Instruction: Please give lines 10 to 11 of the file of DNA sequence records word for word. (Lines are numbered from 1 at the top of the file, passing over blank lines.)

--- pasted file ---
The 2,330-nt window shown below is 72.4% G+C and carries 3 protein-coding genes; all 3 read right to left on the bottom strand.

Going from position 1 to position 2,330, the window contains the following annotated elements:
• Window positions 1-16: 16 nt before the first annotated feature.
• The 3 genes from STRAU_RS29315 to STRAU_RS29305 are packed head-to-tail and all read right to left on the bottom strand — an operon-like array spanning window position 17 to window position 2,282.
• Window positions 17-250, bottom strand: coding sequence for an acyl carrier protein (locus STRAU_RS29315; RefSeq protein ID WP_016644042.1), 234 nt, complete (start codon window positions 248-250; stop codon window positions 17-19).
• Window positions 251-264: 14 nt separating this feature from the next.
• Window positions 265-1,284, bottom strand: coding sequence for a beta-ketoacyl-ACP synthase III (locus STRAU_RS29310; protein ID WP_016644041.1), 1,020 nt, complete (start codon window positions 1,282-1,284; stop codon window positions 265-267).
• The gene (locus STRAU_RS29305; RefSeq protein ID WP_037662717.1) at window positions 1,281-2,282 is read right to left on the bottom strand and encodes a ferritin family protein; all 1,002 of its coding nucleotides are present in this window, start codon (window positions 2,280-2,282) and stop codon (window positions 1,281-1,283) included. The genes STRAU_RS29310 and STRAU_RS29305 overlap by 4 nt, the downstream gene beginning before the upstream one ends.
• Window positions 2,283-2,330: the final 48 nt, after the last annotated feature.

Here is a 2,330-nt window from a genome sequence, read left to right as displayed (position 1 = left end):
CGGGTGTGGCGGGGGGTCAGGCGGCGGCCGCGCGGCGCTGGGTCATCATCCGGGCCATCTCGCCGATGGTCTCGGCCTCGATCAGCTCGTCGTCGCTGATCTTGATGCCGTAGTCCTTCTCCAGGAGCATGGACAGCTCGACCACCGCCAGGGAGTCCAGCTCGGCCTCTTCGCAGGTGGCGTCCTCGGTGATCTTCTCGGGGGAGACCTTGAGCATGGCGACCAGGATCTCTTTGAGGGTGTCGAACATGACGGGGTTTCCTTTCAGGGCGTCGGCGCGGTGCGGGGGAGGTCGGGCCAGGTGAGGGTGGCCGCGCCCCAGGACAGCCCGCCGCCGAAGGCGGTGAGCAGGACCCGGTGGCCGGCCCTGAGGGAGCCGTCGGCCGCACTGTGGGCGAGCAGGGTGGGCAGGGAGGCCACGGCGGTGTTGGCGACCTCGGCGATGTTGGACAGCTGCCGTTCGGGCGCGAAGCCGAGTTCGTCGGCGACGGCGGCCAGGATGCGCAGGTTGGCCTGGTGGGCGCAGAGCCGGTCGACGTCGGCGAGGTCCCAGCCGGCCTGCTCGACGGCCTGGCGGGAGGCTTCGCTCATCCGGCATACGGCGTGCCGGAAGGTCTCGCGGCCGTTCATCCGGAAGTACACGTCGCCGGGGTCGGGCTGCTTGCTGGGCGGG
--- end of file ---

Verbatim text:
Here is a 2,330-nt window from a genome sequence, read left to right as displayed (position 1 = left end):
CGGGTGTGGCGGGGGGTCAGGCGGCGGCCGCGCGGCGCTGGGTCATCATCCGGGCCATCTCGCCGATGGTCTCGGCCTCGATCAGCTCGTCGTCGCTGATCTTGATGCCGTAGTCCTTCTCCAGGAGCATGGACAGCTCGACCACCGCCAGGGAGTCCAGCTCGGCCTCTTCGCAGGTGGCGTCCTCGGTGATCTTCTCGGGGGAGACCTTGAGCATGGCGACCAGGATCTCTTTGAGGGTGTCGAACATGACGGGGTTTCCTTTCAGGGCGTCGGCGCGGTGCGGGGGAGGTCGGGCCAGGTGAGGGTGGCCGCGCCCCAGGACAGCCCGCCGCCGAAGGCGGTGAGCAGGACCCGGTGGCCGGCCCTGAGGGAGCCGTCGGCCGCACTGTGGGCGAGCAGGGTGGGCAGGGAGGCCACGGCGGTGTTGGCGACCTCGGCGATGTTGGACAGCTGCCGTTCGGGCGCGAAGCCGAGTTCGTCGGCGACGGCGGCCAGGATGCGCAGGTTGGCCTGGTGGGCGCAGAGCCGGTCGACGTCGGCGAGGTCCCAGCCGGCCTGCTCGACGGCCTGGCGGGAGGCTTCGCTCATCCGGCATACGGCGTGCCGGAAGGTCTCGCGGCCGTTCATCCGGAAGTACACGTCGCCGGGGTCGGGCTGCTTGCTGGGCGGG